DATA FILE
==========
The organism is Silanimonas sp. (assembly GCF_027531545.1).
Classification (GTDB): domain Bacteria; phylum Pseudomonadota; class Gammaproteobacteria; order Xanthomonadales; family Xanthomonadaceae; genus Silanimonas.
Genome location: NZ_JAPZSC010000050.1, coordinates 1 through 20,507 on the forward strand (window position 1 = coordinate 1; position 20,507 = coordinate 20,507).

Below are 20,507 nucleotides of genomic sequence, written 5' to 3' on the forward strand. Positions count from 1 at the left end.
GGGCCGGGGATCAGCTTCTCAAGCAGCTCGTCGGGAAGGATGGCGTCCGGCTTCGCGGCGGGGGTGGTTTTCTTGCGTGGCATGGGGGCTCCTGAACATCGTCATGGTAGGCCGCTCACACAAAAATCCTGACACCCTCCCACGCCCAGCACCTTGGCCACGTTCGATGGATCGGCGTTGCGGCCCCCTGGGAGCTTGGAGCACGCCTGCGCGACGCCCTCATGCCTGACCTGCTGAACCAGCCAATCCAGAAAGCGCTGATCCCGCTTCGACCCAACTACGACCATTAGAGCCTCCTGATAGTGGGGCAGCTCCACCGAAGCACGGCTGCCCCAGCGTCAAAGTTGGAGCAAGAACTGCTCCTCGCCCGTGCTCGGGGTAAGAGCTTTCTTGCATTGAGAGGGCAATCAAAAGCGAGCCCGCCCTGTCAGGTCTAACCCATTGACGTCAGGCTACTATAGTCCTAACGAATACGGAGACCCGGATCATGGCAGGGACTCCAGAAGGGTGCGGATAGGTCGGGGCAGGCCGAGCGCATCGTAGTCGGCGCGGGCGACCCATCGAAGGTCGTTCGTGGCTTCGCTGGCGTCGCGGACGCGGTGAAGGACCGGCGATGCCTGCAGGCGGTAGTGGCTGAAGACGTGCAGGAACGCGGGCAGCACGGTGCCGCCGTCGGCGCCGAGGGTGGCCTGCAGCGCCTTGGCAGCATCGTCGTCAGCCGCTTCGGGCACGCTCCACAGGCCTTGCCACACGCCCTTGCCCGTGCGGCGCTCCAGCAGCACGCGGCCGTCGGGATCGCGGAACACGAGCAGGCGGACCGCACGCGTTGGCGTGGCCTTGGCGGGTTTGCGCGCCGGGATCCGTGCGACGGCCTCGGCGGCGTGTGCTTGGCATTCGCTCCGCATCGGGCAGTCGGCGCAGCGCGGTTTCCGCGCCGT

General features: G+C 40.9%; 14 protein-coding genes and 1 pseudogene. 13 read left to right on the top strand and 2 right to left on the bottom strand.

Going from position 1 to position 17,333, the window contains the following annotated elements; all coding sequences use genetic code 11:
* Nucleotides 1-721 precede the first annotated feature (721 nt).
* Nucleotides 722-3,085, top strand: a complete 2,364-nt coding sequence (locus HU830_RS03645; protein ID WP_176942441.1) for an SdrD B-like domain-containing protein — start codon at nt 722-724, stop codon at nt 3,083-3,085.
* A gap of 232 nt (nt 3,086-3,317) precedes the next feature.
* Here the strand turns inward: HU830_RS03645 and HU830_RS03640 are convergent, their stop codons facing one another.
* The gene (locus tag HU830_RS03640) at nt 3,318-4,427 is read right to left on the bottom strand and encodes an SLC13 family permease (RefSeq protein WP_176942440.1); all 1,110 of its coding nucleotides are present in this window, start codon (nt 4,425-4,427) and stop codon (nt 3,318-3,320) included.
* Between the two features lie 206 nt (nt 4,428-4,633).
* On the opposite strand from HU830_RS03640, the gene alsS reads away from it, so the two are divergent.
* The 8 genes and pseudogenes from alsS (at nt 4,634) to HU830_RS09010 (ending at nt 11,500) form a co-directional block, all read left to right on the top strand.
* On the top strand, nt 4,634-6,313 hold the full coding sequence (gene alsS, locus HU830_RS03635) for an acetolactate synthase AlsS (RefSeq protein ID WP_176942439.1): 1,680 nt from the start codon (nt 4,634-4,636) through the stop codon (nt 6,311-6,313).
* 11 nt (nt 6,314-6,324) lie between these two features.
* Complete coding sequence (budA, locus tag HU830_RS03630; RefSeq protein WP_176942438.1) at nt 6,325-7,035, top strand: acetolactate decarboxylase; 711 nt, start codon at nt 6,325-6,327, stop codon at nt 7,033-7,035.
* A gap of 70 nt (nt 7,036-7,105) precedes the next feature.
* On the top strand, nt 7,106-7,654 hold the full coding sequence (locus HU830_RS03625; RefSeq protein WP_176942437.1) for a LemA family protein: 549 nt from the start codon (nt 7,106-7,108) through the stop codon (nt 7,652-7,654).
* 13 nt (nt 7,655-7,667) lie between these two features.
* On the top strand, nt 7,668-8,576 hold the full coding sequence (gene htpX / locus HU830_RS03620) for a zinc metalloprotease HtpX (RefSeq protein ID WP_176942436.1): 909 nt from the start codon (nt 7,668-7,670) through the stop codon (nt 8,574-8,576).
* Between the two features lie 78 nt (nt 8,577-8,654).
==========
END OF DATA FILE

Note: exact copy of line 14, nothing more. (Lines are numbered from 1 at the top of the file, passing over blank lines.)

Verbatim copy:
* On the opposite strand from HU830_RS03640, the gene alsS reads away from it, so the two are divergent.